When I arrogantly scoff about the so-called 'Digital Divide', I do it from the perspective of one of those people who was absolutely dedicated to putting black content online and ready to dismiss any foot-dragging on the matter from any quarter. In other words, I was an early adopter who had always been trying to push things forward. As such, and as a college-educated, big-city type with disposable income, I have always managed to find a way to get online and networked to where the public networked work was being done. Of course, others are not so privileged, and isn't the temptation always to be looking out for their best interests?

It's the gap between folks like me and folks like Y that make the gap between folks like you and the purported victims of the Digital Divide so interesting. You see, I have come to conclude that once computers were available at Best Buy, circa 1996, that was the beginning of the end of the Digital Divide. And further that between 1991 and 1996, the essential factor of the Digital Divide was demand. In other words, the economic gap between somebody like me and somebody who had been 'divided' shrunk to essentially nothing during that period, however if there was any significant divide it had to do with the percieved value of what was online.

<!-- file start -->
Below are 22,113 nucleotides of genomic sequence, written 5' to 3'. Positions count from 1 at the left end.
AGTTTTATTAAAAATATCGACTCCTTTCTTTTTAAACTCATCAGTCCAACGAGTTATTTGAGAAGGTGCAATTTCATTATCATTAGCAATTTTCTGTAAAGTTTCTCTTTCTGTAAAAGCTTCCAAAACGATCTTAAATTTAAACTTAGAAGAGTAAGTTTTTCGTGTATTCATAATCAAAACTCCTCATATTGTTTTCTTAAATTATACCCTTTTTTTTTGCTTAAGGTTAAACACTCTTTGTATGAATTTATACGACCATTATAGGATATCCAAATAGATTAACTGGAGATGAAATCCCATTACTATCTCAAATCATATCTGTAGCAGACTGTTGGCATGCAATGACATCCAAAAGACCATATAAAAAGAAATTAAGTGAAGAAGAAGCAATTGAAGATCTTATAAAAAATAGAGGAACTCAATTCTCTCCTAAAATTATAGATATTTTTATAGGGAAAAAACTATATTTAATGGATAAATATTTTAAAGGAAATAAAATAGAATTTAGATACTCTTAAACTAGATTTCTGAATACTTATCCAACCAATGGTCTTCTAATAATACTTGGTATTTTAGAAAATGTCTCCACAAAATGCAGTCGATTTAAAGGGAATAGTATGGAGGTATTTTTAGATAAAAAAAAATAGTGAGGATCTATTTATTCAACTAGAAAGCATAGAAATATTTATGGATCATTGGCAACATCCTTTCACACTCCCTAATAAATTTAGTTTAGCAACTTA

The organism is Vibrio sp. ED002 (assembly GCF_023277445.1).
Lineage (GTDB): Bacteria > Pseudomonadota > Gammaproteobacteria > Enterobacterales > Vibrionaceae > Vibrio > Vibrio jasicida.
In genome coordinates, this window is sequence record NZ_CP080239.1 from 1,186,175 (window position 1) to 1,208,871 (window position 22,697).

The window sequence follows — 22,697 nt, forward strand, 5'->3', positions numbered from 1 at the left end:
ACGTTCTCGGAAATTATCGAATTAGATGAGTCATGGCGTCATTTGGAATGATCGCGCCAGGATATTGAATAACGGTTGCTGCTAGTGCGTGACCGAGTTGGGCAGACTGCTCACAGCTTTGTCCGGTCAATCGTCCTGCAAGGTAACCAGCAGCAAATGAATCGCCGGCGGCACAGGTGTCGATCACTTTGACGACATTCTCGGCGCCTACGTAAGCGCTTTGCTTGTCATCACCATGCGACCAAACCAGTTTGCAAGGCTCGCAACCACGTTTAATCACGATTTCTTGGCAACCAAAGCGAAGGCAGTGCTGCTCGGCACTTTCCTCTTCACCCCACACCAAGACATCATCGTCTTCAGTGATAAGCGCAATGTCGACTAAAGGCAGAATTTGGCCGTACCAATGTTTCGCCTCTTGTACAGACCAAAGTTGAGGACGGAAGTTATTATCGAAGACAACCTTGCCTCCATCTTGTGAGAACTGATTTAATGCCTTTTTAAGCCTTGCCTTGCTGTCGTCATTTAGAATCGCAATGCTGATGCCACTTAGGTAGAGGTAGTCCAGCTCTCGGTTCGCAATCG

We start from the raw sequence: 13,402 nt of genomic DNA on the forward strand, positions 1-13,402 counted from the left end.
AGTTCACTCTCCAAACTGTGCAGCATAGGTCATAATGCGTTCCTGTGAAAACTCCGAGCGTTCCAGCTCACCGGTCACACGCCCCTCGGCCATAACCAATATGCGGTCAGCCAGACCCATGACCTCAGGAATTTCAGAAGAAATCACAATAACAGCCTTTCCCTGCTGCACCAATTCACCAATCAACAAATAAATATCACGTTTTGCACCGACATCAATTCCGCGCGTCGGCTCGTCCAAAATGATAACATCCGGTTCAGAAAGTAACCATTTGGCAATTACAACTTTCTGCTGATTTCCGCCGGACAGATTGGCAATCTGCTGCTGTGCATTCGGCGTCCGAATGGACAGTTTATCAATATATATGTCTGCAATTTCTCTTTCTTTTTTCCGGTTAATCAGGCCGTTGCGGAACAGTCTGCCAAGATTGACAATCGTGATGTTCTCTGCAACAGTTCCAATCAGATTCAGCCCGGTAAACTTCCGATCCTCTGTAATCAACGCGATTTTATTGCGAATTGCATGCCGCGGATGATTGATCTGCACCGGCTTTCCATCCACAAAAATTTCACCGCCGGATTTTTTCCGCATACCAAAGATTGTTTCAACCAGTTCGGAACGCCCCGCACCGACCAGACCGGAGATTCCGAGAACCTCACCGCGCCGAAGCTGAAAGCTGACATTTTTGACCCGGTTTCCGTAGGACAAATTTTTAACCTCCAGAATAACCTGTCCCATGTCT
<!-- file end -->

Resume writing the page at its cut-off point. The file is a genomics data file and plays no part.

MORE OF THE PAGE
Given that if you lived in the boonies, where according to Y, there were huge geographic barriers to providing dialup service, from the days when PPP first became available and the birth of AOL, there argument is essentially that.

So what was the killer app? What was this thing that the poor, black, uneducated and rurally isolated people needed, and what was keeping them from it? Was it supply or demand? Well, from my perspective as someone who always found a way to get online, it was demand. There was simply nothing so compelling in the online world.